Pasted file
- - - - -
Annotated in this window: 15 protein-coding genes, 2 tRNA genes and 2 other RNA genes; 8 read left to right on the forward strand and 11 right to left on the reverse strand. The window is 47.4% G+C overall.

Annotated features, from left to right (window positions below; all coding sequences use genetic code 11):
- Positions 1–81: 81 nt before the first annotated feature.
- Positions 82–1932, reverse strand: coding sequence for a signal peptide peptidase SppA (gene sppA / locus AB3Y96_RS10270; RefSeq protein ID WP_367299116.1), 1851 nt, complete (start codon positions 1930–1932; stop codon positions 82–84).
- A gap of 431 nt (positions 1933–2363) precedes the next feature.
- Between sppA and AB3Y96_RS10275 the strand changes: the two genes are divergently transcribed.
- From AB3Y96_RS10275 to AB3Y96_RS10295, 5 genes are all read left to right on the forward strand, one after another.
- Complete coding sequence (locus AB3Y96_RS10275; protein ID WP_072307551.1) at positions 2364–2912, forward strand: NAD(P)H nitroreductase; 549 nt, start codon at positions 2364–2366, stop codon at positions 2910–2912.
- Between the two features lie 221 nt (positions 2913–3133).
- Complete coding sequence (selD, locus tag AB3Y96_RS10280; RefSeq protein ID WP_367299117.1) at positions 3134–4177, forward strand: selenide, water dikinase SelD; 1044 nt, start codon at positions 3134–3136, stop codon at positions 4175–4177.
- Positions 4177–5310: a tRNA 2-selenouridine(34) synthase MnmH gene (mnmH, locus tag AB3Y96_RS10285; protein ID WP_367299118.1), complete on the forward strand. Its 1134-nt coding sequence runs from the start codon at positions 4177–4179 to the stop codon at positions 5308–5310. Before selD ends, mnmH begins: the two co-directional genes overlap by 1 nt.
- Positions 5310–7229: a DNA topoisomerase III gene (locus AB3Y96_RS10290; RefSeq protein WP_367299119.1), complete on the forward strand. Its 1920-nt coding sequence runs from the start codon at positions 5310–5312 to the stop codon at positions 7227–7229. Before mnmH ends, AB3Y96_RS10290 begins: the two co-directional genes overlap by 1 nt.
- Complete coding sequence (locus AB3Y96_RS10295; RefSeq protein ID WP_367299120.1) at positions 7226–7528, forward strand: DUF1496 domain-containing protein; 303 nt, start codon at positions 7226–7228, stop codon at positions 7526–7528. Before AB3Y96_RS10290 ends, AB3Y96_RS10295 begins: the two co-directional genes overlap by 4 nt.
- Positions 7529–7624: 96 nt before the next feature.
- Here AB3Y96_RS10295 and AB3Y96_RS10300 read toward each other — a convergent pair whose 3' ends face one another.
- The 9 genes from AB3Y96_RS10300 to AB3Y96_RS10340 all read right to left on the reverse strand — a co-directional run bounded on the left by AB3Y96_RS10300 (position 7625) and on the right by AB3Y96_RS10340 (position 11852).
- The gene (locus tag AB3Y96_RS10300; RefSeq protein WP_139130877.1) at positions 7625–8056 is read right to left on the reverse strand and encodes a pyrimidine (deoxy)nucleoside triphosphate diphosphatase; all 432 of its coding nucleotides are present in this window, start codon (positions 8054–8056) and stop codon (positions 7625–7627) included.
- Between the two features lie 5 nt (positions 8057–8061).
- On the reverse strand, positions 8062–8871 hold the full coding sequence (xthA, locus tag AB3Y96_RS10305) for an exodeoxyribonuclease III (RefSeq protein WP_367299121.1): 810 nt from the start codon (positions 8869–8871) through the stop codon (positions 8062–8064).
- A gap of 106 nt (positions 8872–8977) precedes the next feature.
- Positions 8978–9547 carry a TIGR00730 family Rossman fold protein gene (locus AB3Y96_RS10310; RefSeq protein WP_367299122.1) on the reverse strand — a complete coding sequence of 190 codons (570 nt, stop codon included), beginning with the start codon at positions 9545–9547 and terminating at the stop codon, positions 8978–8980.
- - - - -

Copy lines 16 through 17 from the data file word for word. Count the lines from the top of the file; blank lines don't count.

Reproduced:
- The 9 genes from AB3Y96_RS10300 to AB3Y96_RS10340 all read right to left on the reverse strand — a co-directional run bounded on the left by AB3Y96_RS10300 (position 7625) and on the right by AB3Y96_RS10340 (position 11852).
- The gene (locus tag AB3Y96_RS10300; RefSeq protein WP_139130877.1) at positions 7625–8056 is read right to left on the reverse strand and encodes a pyrimidine (deoxy)nucleoside triphosphate diphosphatase; all 432 of its coding nucleotides are present in this window, start codon (positions 8054–8056) and stop codon (positions 7625–7627) included.